Climate Questions: Who are the big emitters?
Who made the global warming mess the world is now in? More than half of the world's heat-trapping gases comes from three places: The United States, China and Europe.
And it piles up quickly at more than 2.5 million pounds (1.1 million kilograms) per second.
Once heat trapping gases get into the atmosphere, the effects are global. Trapping the sun's energy doesn't stop at national borders. But scientists can track where the gases come from and thus who is responsible.
Even though carbon dioxide is light and invisible, the amount put in the air by the world's nations through the burning of coal, oil and gas and the making of cement adds up to massive numbers. Since 1959, the world has spewed 1.55 trillion tons (1.41 trillion metric tons) of carbon dioxide, according to Global Carbon Project, a group of scientists who track emissions and publish in peer review scientific journals.
In 2020, the last year for full national data, China spewed more than 11.7 billion tons of carbon dioxide (more than 10.6 billion metric tons), which is 30.6% of the globe's carbon dioxide emissions and more than twice as much carbon pollution as the United States which was the next highest emitter at 13.5%, scientists calculated. The European Union, when lumped together, comes in third at 7.5% followed by India's 7%.
But scientists say just looking at last year's emissions doesn't really show who caused the problem. That's because carbon dioxide stays in the atmosphere for as much as 200 years or longer. So historic emissions matter.
Looking at emissions from countries from 1959 through 2020, the furthest Global Carbon Project goes back and beyond which some data gets less reliable, the United States, not China, is the biggest carbon polluter and it isn't that close.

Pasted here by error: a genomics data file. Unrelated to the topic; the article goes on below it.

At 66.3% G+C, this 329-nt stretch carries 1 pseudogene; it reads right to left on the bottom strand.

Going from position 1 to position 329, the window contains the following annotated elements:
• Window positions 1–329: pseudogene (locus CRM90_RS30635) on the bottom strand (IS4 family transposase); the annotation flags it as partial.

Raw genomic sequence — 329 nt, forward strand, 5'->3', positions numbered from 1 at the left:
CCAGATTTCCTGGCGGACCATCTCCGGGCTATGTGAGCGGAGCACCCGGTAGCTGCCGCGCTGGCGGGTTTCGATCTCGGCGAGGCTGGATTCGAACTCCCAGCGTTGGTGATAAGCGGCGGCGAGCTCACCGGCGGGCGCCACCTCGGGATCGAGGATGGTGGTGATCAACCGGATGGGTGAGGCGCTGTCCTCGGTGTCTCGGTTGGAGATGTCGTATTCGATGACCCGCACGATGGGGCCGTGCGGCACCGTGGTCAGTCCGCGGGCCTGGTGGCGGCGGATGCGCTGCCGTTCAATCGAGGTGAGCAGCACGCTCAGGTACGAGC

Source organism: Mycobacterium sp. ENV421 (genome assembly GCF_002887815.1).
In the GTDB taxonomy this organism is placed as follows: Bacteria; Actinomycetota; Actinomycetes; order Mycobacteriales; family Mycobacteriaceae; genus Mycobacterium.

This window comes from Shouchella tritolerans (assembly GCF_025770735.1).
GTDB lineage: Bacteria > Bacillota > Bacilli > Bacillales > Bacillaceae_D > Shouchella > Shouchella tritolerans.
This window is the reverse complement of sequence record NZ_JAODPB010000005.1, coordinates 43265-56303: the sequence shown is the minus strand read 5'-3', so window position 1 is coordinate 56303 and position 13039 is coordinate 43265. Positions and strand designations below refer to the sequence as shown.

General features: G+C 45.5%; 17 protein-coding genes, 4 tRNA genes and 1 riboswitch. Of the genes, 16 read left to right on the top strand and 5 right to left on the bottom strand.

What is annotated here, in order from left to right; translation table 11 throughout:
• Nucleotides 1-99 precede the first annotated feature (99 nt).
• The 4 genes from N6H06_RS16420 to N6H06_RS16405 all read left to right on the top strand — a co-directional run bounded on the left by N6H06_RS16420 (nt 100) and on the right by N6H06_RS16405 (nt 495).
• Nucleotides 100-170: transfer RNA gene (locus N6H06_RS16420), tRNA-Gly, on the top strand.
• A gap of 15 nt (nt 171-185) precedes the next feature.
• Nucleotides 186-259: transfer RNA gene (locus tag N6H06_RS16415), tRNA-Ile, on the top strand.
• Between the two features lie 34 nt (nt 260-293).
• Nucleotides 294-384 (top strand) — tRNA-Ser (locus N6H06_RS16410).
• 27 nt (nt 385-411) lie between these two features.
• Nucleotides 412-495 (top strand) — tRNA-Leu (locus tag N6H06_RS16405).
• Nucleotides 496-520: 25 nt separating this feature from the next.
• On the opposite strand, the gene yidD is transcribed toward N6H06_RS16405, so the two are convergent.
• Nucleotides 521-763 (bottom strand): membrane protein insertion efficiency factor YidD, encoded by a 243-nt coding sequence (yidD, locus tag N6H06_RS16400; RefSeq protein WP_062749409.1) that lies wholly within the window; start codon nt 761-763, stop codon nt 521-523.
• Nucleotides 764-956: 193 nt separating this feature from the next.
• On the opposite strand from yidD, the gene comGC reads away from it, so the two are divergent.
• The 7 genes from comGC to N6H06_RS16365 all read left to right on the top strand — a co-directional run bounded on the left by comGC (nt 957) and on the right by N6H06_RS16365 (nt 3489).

Since 1959, the United States has put more 334 billion tons (303 billion metric tons) of carbon dioxide in the atmosphere, about 21.5% of the global total.
Those figures are based on how much carbon dioxide is spewed within national borders. But often people buy goods made in one country but consumed in another. When the Global Carbon Project looks at emissions based on where they are consumed they only go back as far as 1990 for historic emissions because of data limitations. The U.S. is still No. 1 in terms of emissions based on consumption with 19.2% of the historic pollution.
Countries with larger populations have more people so they often spew more carbon dioxide. So another way to look at emissions is to look at per capita emissions, although the air doesn't care how many people in a country when it comes to trapping heat. When carbon pollution per person is calculated new countries, mostly in the Middle East, jump to the top of the emissions list, which is based on 2019 figures by the World Bank.
This shows the "ethical dimensions of the problem," said University of Pennsylvania climate scientist Michael Mann. Poorer nations, such as those in Africa, and today's youth had the least to do with causing climate change but "are going to bear the brunt of this problem."
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